DoubleCloud » What Lessons You Can Learn from Google on Building Infrastructure

I’m going to add this site to my blogroll. The author is one of VMWare’s R&D honchos.

Interesting tid-bit on how to DOS Google if you’re so inclined.

Some of the search queries can cause huge IO. One example Jeff gave is “circle of life” as one phase enclosed in double quotation marks. It could incur 30GB I/O before. As I just searched on Google, the phrase is now a song name. I bet it’s now in Google’s cache server.

When there are so many servers to manage, something unique happened. Jeff mentioned an interesting phenomenon called “query of death.” If a query can causes a server to crash, then it can crash all other servers because the software stack is the same. To avoid large scale of crashes, they used canary request which is first sent to one machine. If it’s good, then send it to the rest of machines; otherwise reject the request after failing several times. It of course adds a little delay but far better than large scale system crash. Of course, you need to log down the query and found out why it crashed software as a process of continuous improvement. Jeff didn’t mention this, but I bet Google did that.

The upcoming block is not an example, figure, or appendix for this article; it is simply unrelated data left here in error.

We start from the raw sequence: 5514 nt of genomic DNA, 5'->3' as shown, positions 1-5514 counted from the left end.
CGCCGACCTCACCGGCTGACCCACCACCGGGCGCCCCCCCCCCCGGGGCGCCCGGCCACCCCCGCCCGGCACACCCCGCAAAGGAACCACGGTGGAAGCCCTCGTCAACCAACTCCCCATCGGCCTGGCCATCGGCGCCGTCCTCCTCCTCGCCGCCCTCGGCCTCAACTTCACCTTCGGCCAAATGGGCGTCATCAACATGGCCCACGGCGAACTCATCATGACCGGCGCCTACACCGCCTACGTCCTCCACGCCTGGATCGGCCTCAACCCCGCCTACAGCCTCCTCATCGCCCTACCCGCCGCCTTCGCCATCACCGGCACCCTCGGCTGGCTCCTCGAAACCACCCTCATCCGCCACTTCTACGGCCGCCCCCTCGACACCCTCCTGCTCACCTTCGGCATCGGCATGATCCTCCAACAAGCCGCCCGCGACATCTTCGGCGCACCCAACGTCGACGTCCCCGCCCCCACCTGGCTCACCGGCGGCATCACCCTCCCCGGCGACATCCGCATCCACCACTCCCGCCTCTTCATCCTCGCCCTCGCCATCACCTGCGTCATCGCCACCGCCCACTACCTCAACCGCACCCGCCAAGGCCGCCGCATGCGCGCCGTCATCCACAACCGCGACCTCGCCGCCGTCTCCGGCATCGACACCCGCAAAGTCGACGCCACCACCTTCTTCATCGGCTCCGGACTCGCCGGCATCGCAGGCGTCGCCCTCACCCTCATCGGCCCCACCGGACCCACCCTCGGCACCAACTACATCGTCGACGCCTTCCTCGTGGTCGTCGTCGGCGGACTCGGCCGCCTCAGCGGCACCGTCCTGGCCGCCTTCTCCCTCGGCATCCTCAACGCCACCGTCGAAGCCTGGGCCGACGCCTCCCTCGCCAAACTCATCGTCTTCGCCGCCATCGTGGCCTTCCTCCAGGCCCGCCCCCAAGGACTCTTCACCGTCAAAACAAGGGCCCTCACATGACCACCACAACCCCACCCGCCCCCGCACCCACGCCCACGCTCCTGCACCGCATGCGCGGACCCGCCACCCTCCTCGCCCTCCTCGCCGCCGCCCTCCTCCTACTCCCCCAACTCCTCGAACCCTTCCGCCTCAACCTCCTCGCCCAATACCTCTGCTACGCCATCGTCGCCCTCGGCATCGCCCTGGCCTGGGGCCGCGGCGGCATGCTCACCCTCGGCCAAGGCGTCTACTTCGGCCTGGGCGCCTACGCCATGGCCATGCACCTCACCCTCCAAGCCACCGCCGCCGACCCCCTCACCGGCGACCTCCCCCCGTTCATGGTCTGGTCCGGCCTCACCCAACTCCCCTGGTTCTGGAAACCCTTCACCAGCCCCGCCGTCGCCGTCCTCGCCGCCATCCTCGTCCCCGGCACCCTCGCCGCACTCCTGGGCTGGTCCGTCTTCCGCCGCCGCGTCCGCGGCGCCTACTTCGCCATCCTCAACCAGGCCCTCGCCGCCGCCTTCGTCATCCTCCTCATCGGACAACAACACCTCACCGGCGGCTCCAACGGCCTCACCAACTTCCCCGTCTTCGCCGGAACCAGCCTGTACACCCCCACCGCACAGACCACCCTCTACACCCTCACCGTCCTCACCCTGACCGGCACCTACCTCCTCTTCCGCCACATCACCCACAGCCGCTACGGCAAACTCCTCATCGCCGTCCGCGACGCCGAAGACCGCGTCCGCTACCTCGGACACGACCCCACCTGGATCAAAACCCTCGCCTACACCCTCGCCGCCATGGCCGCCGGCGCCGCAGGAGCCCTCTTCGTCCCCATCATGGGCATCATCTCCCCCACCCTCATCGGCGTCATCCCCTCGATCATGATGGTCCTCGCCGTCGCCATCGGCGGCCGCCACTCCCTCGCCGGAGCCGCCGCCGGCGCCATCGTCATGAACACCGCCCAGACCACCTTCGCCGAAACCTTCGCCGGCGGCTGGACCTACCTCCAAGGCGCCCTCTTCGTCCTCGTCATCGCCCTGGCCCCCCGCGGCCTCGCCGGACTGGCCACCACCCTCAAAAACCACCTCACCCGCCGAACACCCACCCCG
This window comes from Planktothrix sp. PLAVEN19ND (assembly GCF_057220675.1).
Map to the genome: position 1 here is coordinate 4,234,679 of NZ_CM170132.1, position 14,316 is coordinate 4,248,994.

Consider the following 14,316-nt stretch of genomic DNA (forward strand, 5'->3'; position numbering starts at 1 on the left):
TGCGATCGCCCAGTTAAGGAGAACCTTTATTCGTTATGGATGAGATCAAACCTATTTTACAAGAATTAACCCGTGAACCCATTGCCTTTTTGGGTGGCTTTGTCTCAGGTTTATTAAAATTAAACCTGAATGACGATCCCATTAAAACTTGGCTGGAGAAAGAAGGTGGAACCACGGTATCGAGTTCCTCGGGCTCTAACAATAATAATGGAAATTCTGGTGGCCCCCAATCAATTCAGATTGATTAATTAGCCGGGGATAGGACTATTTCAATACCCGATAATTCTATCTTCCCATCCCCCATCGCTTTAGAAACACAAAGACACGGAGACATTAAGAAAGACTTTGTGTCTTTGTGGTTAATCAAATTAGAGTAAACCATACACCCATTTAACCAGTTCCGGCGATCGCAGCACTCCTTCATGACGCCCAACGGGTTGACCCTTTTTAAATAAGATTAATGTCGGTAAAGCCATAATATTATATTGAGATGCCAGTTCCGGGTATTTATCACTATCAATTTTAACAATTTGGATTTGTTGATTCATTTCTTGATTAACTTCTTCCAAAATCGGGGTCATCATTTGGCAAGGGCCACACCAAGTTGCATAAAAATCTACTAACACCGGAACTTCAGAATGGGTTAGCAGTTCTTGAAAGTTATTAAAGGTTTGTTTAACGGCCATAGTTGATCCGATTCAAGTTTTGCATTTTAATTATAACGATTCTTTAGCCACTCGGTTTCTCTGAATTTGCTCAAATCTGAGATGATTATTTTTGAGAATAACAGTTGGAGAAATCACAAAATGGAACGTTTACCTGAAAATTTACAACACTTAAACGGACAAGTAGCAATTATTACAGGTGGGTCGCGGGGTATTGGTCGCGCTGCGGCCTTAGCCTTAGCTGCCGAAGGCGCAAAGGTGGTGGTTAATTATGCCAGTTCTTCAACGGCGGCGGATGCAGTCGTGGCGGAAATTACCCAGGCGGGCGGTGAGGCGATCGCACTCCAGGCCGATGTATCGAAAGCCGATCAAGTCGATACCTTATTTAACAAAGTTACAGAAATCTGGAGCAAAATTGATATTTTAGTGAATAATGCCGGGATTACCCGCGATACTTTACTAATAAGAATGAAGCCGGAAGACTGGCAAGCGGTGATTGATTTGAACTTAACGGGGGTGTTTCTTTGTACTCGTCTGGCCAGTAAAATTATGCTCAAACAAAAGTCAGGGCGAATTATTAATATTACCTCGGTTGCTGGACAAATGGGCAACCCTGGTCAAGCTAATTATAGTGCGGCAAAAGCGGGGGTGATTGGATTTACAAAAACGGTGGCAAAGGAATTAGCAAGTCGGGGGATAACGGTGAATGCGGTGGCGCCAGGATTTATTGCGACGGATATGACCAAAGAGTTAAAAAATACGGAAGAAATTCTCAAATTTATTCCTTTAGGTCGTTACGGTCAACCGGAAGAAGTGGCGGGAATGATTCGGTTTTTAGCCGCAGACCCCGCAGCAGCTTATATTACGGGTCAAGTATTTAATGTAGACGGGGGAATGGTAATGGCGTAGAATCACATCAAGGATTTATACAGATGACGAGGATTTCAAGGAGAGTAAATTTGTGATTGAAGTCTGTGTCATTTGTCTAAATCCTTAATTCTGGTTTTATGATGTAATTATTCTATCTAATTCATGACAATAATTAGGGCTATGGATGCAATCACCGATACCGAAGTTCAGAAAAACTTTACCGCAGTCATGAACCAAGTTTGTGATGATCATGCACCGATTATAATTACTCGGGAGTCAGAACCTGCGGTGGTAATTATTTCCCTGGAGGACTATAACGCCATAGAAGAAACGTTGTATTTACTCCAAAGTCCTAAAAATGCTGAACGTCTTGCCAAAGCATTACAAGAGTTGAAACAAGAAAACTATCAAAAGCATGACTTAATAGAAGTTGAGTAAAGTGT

via DoubleCloud » What Lessons You Can Learn from Google on Building Infrastructure.

So, I wonder what the I/O load is on google if I did a search on:

“Ubuntu Private Cloud Prince William Engagement” or “MySQL Replication Senator McConnell Earmark ban”
Pick any two other totally different subject and combine them into a single query.

Virtual Appliances

VMWare ESXi 4.1 looks incredibaly interesting. It has better monitoring functions, better authentication integration and other cool features. I need to upgrade.

Sadly, the CPU in my current VMWare host doesn’t support the Intel vt extensions so it won’t run 64bit VMs, and it won’t support ESXi 4.1. So I’m looking at having to drop at least a grand to get a new server capable of running the latest VMWare. My Media Center PC could do it, but sadly, the Shuttle PC I was going to make my Media Center PC has a dead power supply, and Shuttle doesn’t carry accessories anymore.